It is extremely clear and complete, and as a bonus, Christensen includes 1 gallon batch versions of all her recipes which are much more manageable and affordable than the standard 5 gallon if you’re just getting started.

The 7 Differences Between Professionals and Amateurs (Jeff Goins)


The 7 Differences Between Professionals and Amateurs

by: Jeff Goins

CC Image - „ā™„ā∑„É£„ɨ„ĀģDays off - Courtesy of Christian Bucad on Flickr

If you’re eager to¬†be a professional and not an amateur,¬†sorry… it doesn’t just happen overnight. It takes a long time no matter how motivated or disciplined you are

But… If you want to know how to start¬†becoming¬†a professional, check out this solid advice from professional writer Jeff Goins.

Personal Kanban (Jim Benson & Tonianne DeMaria Barry)


Personal Kanban

by: Jim Benson & Torianne DeMaria Barry

If you’ve ever been in my office, you’ve seen the¬†giant wall full of Post-its. This is my version of the personal kanban Benson & Berry describe in their book. Their method is simple, flexible, and effective. As a bonus, it’s also based on agile project management which happens to be my jam.

There are many (many, many, many) tools and systems out there people use to manage their work, keep track of projects, and be productive. The kanban method works really well for me, and I recommend this book for anyone who wants to be more intentional about the way they work and spend their time (even if you use some other system to do it.)

You may find this particular tool is right for you, or you may not (you should be very skeptical of any system that claims to work for everyone). That said, there are some important benefits you should demand of any productivity system, method, or tool you consider using.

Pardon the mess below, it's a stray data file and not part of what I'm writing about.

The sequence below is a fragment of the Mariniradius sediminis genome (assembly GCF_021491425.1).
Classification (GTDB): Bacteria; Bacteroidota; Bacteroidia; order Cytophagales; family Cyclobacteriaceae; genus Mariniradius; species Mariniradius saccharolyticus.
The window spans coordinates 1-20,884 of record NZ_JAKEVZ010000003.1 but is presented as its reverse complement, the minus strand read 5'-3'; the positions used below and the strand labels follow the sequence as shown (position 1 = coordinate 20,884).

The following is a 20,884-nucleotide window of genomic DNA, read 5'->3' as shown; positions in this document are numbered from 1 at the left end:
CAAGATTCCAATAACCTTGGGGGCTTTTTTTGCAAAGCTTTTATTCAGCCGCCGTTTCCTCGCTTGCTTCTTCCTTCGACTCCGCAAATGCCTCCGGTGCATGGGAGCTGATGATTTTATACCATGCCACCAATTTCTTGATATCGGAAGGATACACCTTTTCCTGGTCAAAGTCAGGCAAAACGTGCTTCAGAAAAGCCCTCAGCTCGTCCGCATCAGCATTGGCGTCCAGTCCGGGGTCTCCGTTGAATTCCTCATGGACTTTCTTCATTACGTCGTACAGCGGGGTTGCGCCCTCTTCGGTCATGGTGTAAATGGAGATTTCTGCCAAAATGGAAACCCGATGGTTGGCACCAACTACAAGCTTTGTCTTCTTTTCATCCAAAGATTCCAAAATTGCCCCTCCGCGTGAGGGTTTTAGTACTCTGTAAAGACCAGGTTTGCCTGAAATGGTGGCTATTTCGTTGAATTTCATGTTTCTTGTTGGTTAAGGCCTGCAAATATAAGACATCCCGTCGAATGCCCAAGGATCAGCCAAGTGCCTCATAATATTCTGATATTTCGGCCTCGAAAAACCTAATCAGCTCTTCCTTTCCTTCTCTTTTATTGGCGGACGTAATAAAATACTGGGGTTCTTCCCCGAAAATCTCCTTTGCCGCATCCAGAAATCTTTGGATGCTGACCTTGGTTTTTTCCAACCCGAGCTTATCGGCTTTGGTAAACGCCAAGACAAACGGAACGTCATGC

It should save you time, not cost you time – This seems obvious, but I’ve found it’s very easy to get wrapped up in feeding & caring for your productivity system. It can become a major distraction from getting real work done. The system¬†should exist to¬†serve you, not the other way around.

It should help you focus – One of the features of my kanban-style system¬†is that it limits my work in progress¬†to only a few things at a time (for me, it’s a maximum of three). This allows me to focus on only a manageable amount of work and free my mind of all the other things I will eventually have to deal with. Most of the systems out there do a reasonable job helping you capture and organize all the to-do’s in your life, but many fall short of helping you focus on accomplishing the work you really need to be doing.

It should help you see and understand what’s actually happening and¬†how that relates to your priorities – This is a big deal. Is the work that’s really meaningful getting done? If not, it’s probably not (just) because you’re lazy. More likely, you’re doing a lot of work¬†but not the important¬†work. What’s worse, it’s probably because you just don’t really have a handle on how you spend your work time… because that can be surprisingly hard to do¬†when you’re really busy.¬†A productivity system won’t make the right decisions for you, but a good one¬†will make¬†it possible to see what you’re actually doing with your time.¬†That way you at least have a chance to do something about it.

So Good They Can’t Ignore You (Cal Newport)


So Good They Can't Ignore You

by: Cal Newport

I know for a fact someone in your life (probably a lot of people) told you the key to a successful and fulfilling career is to find your passion and follow it, no matter what. Cal Newport thinks this advice is not only misguided, but that following it can actually prevent you from finding work you can be great at and love doing.

I agree with him.

Fortunately, this book doesn’t just crush your pursuit of your dreams and leave it at that (as much as that prospect may appeal to cynical Gen-Xers like me.) Newport also offers¬†some great advice about what you should do instead of relying on passion as a silver bullet (spoiler alert: it’s building valuable skills and experience and using that to gain more autonomy and pursue mission in your life).

Having¬†passion for what you do is a very good thing. I want that for you… but, like Newport, I believe that will be the result of meaningful work, not the cause.¬†If you want to figure out how to do¬†work that you love, I hope you’ll come talk with me about it. When you do, chances are very good I’ll give you this book.